1stEast Surreys reconnaissance patrol in Italy, 1943. Man in the back is armed with a MP40

During World War II, anti-Nazi resistance fighters and Allied soldiers sometimes captured MP40s to replace or supplement their own weapons.
Although a weapon designed and manufactured in the 1930s, the MP 40 would be used for several more decades by many countries around the world in armed conflicts. Captured MP40s found their way into guerrilla groups such as the Viet Cong or African guerrillas.

Last edited:


Hot wet beef
Apr 26, 2016
Whichever one can either

a) put a bullet through my head
b) help me shoot up a school

I'm kidding violence is no fun


Apr 26, 2016
i'd have to go with the butter knife
as it's the only weapon available to me as a citizen of the united kingdoms and therefore the best

it's very handy for making a home invader shit his pants, buying me some time to reflect on my life before i meet with the grim reaper


The real Biotic, the best Biotic
Apr 28, 2016
Heres mine.
AW50 : Great Britain
Wars : Iraq and Afganhistan
In Service : 2000-Present
Designer : Accuracy International
Designed : 2000
Number built: Unknown (Still being made to this day)
Weight :
15 kg w/ bipod (33 lbs)

Length:1,420 mm, 1,170 mm (folded)
Barrel length:
686 mm (27 inches)
Rate of fire: Bolt-action
Cartridge 12.7x99mm NATO
Caliber .50 BMG
Action Bolt-action
Effective firing range 1,500 m
Feed system Box magazine, 5 rounds
Sights Mil spec Mk II in 6x, 10x and standard iron sights

The AW50 is intended to engage a variety of targets including radar installations, light vehicles (including light armoured vehicles), field fortifications, boats and ammunition dumps. The standard ammunition combines a penetrator, high explosive and incendiary effect in a single round.

The weight of the weapon (15 kg), combined with a muzzle brake and a hydraulic buffer system in the butt, gives the AW50F relatively low recoil and enhances accuracy.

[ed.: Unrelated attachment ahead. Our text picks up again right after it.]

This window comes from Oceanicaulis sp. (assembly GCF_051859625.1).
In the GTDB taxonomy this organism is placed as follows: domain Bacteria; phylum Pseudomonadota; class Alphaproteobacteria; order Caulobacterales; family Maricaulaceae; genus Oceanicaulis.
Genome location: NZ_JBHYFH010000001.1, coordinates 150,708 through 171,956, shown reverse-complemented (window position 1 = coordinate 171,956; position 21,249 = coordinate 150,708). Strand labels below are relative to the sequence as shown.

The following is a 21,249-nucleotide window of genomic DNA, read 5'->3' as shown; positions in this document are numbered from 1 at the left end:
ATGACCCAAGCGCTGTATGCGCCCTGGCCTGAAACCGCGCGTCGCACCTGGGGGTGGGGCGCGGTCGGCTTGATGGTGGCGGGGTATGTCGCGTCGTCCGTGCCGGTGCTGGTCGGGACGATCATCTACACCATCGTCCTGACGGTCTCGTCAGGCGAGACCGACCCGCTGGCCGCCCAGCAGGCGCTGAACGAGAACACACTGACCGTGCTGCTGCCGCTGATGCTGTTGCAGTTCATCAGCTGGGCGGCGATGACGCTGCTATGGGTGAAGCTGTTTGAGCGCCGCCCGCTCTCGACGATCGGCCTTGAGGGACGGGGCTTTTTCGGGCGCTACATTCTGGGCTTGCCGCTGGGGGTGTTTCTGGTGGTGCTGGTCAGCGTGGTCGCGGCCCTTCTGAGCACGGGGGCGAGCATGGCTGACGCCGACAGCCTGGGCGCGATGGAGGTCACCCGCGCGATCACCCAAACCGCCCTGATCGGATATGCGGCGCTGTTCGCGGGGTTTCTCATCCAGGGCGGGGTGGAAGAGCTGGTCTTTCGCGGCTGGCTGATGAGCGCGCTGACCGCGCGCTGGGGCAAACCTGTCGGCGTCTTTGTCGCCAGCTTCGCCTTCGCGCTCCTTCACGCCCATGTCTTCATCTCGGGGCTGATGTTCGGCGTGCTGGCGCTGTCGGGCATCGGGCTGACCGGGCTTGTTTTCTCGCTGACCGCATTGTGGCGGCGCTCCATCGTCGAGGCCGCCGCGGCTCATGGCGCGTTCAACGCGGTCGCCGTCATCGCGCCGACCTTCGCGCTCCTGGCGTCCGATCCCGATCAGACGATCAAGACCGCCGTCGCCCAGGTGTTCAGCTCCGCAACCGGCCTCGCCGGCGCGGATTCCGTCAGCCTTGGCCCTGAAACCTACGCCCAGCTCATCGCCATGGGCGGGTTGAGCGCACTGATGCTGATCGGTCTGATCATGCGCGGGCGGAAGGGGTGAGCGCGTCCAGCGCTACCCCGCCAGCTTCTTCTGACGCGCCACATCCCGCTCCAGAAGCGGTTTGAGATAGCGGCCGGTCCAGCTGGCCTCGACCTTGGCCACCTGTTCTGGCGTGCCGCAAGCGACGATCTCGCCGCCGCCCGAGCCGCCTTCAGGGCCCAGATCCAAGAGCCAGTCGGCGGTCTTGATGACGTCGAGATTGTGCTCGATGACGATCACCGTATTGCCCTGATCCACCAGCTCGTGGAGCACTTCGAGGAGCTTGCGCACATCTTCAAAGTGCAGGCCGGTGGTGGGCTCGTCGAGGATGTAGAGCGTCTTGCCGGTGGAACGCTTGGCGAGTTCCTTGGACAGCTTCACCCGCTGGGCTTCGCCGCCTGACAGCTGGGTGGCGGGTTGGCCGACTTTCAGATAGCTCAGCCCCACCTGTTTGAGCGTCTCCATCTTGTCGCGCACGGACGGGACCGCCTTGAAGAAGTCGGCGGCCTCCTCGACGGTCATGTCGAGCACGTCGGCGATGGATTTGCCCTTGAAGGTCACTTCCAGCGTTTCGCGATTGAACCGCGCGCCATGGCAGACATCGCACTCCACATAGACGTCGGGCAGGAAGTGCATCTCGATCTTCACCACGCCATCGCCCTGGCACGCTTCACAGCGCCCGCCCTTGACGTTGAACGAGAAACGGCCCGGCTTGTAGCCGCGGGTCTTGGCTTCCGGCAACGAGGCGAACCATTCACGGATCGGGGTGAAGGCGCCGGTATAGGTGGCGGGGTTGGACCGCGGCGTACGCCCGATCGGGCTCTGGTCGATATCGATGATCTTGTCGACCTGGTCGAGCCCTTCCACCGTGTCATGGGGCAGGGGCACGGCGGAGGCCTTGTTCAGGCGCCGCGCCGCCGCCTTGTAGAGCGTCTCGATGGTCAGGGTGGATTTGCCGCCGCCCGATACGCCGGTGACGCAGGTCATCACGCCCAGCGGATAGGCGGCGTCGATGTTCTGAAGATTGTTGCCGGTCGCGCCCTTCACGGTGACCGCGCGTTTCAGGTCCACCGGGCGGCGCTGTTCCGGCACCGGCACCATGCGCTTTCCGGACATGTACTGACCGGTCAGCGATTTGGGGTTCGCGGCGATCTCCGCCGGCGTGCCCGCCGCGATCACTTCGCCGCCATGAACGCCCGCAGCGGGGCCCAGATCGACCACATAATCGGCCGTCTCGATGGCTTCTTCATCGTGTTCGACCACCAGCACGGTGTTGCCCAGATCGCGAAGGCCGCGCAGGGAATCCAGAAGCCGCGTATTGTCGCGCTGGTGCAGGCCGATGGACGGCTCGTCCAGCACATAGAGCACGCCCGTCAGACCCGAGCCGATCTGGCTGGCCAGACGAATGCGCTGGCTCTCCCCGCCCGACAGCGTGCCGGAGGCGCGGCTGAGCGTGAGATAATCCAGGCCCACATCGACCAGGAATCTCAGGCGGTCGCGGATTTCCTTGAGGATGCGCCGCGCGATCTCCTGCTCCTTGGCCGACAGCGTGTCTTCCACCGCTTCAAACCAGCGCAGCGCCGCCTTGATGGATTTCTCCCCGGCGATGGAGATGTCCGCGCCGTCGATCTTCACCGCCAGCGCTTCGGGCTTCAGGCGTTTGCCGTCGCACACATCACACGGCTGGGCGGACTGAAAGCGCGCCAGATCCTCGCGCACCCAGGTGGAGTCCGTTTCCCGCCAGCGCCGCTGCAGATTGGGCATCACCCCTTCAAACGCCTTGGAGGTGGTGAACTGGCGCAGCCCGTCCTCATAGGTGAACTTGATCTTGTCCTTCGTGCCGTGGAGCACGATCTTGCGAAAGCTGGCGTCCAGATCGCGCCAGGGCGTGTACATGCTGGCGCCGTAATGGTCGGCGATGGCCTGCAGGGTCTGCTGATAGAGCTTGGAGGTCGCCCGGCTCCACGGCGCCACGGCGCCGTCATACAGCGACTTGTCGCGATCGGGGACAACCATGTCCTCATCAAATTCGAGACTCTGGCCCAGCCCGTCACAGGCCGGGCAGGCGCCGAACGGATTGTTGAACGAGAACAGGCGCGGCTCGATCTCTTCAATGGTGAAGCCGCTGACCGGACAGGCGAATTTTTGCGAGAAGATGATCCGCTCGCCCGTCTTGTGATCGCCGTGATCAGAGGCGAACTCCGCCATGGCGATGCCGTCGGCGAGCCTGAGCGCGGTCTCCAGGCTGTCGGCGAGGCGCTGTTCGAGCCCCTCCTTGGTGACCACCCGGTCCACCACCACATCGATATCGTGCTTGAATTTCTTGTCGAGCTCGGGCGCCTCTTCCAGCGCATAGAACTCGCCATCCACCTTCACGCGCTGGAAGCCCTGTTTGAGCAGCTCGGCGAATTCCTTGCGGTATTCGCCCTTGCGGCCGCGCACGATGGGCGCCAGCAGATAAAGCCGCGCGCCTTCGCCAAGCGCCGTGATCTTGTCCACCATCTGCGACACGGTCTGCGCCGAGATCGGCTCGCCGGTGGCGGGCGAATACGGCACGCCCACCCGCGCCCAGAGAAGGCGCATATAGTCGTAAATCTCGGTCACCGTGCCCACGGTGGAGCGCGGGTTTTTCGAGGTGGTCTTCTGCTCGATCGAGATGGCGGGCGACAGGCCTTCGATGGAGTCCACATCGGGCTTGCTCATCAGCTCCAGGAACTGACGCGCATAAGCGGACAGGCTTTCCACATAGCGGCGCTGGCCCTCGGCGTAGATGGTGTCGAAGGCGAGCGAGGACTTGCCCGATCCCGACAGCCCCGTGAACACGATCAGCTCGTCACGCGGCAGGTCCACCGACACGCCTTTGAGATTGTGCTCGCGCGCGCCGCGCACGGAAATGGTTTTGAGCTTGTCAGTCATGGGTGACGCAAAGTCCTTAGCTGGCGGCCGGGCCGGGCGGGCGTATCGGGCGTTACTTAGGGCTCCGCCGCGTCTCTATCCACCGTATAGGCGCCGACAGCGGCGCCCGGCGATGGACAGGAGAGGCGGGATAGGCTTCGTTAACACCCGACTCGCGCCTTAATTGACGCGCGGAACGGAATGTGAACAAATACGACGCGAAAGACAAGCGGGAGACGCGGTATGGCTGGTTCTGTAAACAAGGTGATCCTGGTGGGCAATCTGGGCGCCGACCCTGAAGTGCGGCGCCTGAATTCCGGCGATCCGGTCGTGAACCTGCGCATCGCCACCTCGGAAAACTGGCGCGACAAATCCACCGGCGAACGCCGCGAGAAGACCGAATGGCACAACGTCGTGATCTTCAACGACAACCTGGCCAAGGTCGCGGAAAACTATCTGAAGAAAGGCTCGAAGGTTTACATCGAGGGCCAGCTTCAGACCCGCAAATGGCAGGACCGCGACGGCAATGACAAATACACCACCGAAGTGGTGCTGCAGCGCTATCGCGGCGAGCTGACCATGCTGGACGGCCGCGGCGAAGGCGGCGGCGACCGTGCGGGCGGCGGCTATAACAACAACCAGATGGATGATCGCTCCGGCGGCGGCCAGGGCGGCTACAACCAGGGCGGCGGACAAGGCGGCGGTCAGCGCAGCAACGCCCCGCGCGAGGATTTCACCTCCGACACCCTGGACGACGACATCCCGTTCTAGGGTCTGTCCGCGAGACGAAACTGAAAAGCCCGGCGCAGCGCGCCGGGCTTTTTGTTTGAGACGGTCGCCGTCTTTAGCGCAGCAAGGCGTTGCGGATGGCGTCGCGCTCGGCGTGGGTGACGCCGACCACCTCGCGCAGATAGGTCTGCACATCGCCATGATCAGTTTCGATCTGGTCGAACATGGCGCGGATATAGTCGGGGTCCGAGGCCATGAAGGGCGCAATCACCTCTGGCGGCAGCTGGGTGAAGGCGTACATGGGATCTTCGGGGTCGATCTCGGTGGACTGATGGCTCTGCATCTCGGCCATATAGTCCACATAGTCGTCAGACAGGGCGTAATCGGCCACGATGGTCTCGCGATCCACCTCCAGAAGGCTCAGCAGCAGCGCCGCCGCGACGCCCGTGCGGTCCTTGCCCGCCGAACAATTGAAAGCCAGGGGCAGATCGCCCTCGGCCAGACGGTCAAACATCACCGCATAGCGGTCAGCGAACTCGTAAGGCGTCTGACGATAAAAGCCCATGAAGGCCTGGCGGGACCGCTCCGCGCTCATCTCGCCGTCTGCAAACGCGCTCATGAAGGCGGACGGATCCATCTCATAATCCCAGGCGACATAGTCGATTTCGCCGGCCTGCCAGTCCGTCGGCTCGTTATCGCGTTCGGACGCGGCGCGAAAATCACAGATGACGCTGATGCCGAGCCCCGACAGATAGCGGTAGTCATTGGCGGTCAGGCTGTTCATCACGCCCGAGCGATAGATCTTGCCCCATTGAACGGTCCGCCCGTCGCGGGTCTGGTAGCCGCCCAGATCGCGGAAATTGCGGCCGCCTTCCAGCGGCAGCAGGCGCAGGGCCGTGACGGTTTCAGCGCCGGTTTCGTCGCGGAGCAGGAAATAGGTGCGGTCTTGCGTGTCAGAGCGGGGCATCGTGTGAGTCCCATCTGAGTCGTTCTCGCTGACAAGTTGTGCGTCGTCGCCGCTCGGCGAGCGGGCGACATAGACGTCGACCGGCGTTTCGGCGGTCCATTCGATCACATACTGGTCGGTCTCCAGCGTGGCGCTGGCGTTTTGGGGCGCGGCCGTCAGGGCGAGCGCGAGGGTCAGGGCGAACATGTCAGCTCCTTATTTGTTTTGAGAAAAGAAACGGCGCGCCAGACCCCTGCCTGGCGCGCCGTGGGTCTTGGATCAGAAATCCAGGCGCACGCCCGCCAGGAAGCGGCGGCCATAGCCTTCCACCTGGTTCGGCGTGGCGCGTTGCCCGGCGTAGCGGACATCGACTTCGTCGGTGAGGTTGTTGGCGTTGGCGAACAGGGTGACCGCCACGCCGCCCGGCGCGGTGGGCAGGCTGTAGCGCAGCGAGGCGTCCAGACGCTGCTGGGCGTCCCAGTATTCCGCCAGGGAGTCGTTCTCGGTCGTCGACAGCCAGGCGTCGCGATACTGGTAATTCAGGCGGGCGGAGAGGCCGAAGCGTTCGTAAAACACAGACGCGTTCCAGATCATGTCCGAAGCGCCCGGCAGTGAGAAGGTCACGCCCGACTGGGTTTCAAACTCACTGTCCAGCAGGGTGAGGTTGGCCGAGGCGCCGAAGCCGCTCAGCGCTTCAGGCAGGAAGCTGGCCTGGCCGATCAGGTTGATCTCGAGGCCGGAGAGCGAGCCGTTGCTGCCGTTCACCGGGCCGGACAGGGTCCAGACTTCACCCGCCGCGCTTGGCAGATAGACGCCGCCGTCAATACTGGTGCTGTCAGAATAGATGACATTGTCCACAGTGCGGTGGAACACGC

The MIL STD 1913 sight rail can hold a variety of equipment; the normal sight for the AW50 is the Schmidt & Bender 3-12x50 PM II with Al Mil Dot reticle, 0.2 MRad clicks and elevation to 1500 m and laser protection. Night vision device sights such as the Simrad KN series or Hensoldt NSV 80 can also be fitted.

The AW50F is a folding stock variant which fires the multi-purpose Raufoss Mk 211 cartridge and other rounds. Most of the rifle is made in the United Kingdom; the barrels are sourced from three different manufacturers: Loather Walther, Border and Maddco. The weapon's stock folds for portability. It has a fully adjustable bipod and buttstock heel rest. Four sling loops allow shoulder and hand carrying of the rifle.

Weighing 15 kilograms, the AW50F rifle is approximately four times the weight of a typical assault rifle. The NM140 .50 calibre ammunition is also heavy. The weight of the weapon, combined with a muzzle brake on the front end and a hydraulic buffer system in the butt, gives the AW50F a relatively low recoil and enhances accuracy.

  • 23px-Flag_of_Australia.svg.png
    Australia: AW50F.
  • 23px-Flag_of_Germany.svg.png
    Germany: Designated G24.
  • 23px-Flag_of_Ireland.svg.png
    Ireland: Used by ARW marksmen.
  • 23px-Flag_of_New_Zealand.svg.png
    New Zealand: Used by New Zealand Army
  • 23px-Flag_of_Malaysia.svg.png
    Malaysia: Used by Royal Malaysian Navy PASKAL
  • 23px-Flag_of_Malta.svg.png
  • 23px-Flag_of_Portugal.svg.png
    Portugal: AW50 is used by GNR (Republican National Guard).
  • 23px-Flag_of_South_Korea.svg.png
    South Korea: Used by UDT/SEAL.
  • 23px-Flag_of_Thailand.svg.png
    Thailand: Used by Royal Thai Navy and Royal Thai Navy SEALS.
  • 23px-Flag_of_the_United_Kingdom.svg.png
    United Kingdom Used in limited quantities by EOD units and UKSF

Despite not being able to ever hold one or see one here in the UK, this anti-material rifle is my favourite weapon.